Complementary and alternative medicine’s occupational closure in Portuguese healthcare: contradictions and challenges
AffiliationUniversity of Bedfordshire
Subjectscomplementary and alternative medicine
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AbstractThis article analyses strategies of closure recently enacted by complementary and alternative medicine practitioners in order to achieve occupational control over work domains in healthcare, taking Portugal as an example. A combination of the neo-Weberian occupational closure theory of the professions and Abbott’s jurisdictional vacancy theory is proposed as the framework for analysis. Acupuncture and homeopathy will be presented as case studies. Data are derived from in-depth interviews with 10 traditional acupuncturists and 10 traditional homeopaths. Data analysis suggests that (1) professionalisation, (2) alignment with biomedical science and (3) expressing ‘legitimating values’ of a countervailing nature have been three significant strategies complementary and alternative medicine practitioners have used in an attempt to achieve market closure. It is argued that these strategies are contradictory: some involve allegiances, while others involve demarcation from biomedical science. A further outcome of these strategies is the promotion of complementary and alternative medicine treatments and solutions in everyday life. The success of these strategies therefore, although helping to reinforce the biomedical model, may simultaneously help complementary and alternative medicine to demarcate from it, posing thus challenges to mainstream healthcare.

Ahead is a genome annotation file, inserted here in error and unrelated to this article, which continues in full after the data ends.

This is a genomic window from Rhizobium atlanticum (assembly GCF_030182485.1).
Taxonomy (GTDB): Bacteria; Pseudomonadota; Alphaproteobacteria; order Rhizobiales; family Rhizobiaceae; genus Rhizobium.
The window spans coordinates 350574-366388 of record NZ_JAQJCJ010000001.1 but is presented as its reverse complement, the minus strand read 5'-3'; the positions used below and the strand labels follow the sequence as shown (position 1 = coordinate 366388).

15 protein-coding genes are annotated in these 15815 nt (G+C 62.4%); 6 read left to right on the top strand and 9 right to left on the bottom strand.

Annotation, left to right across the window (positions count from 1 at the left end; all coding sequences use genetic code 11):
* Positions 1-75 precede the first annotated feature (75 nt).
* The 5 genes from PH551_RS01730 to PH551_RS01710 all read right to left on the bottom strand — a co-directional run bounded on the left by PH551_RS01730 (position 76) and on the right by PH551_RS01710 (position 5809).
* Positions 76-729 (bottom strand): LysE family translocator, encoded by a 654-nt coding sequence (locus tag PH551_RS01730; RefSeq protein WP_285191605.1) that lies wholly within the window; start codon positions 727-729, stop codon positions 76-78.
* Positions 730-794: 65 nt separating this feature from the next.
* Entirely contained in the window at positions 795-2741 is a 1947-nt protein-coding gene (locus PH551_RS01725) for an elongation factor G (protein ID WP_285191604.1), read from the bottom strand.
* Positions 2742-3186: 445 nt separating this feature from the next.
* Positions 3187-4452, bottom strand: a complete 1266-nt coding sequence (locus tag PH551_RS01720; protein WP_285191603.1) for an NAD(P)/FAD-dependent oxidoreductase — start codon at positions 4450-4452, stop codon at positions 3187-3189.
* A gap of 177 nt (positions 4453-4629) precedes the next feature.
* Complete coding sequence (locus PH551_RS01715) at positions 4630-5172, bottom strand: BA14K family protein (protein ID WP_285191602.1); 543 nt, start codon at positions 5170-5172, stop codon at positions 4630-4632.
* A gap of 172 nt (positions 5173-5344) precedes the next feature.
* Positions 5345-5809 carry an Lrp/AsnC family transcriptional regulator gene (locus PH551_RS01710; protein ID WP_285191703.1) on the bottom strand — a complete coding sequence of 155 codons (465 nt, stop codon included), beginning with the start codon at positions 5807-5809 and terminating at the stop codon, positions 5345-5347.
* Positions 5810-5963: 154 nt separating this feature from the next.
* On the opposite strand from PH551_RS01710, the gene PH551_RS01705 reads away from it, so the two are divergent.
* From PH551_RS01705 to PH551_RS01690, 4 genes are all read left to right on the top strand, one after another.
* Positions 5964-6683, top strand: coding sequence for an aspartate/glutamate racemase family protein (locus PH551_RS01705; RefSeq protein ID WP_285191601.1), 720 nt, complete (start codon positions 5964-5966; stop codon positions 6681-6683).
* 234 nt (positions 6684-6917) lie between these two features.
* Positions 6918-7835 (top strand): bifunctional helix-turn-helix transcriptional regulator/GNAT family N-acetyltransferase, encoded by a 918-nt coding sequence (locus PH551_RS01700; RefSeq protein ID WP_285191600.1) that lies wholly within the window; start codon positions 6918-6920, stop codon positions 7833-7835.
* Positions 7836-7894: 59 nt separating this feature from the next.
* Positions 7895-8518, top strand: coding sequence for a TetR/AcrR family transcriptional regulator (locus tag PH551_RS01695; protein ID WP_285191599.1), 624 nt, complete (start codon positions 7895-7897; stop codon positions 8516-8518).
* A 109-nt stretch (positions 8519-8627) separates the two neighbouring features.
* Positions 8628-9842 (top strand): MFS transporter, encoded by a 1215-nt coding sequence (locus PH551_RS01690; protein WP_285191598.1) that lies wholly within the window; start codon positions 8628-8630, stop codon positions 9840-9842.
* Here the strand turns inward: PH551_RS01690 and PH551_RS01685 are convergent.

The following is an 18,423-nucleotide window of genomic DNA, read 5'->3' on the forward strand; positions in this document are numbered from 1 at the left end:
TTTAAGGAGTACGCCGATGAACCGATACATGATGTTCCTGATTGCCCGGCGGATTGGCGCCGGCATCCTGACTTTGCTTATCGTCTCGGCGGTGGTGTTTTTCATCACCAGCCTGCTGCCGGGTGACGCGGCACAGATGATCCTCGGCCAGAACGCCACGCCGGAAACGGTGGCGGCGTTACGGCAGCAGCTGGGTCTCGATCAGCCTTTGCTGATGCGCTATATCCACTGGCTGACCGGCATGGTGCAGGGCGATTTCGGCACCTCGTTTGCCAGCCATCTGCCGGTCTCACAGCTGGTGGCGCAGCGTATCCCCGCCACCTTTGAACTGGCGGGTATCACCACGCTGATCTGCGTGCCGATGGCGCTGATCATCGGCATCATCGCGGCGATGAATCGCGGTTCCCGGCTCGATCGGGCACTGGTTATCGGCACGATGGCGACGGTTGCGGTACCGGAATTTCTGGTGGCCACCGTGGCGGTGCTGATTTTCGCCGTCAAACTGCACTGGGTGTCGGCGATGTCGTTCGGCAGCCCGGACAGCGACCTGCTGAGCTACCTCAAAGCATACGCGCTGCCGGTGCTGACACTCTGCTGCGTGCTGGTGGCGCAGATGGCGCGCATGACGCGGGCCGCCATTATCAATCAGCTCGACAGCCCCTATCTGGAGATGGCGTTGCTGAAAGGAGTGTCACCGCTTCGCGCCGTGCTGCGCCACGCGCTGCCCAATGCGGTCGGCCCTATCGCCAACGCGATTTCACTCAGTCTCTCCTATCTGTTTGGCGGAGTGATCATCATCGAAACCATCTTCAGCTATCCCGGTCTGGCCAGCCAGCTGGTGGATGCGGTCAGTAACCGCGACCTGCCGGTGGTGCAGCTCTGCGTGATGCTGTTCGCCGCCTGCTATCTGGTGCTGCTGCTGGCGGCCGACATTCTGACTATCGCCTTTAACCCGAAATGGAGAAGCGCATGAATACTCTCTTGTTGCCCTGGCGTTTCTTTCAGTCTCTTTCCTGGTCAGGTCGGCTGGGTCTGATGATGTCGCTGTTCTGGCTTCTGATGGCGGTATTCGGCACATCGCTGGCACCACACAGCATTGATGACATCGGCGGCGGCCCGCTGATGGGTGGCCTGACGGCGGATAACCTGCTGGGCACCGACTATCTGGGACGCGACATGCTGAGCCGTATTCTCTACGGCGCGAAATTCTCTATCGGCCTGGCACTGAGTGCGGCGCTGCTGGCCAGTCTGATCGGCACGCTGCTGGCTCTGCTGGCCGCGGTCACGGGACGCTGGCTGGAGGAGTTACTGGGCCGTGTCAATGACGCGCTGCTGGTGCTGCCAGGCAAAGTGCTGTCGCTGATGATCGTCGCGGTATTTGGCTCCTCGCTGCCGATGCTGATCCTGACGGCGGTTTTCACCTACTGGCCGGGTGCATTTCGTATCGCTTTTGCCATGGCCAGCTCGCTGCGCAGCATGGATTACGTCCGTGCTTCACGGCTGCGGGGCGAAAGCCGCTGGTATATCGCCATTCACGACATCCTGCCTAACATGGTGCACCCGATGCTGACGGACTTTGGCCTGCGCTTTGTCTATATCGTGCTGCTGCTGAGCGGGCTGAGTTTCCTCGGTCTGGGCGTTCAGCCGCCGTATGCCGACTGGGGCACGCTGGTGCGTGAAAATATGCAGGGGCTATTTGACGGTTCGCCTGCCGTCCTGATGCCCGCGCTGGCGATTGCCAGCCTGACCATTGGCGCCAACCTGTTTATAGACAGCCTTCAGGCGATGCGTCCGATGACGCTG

CitationAlmeida J (2016) 'Complementary and alternative medicine’s occupational closure in Portuguese healthcare: contradictions and challenges', Health, 20 (5), pp.447-464.
SponsorsThe Portuguese Foundation for Science and Technology and The Foundation for the Sociology of Health and Illness
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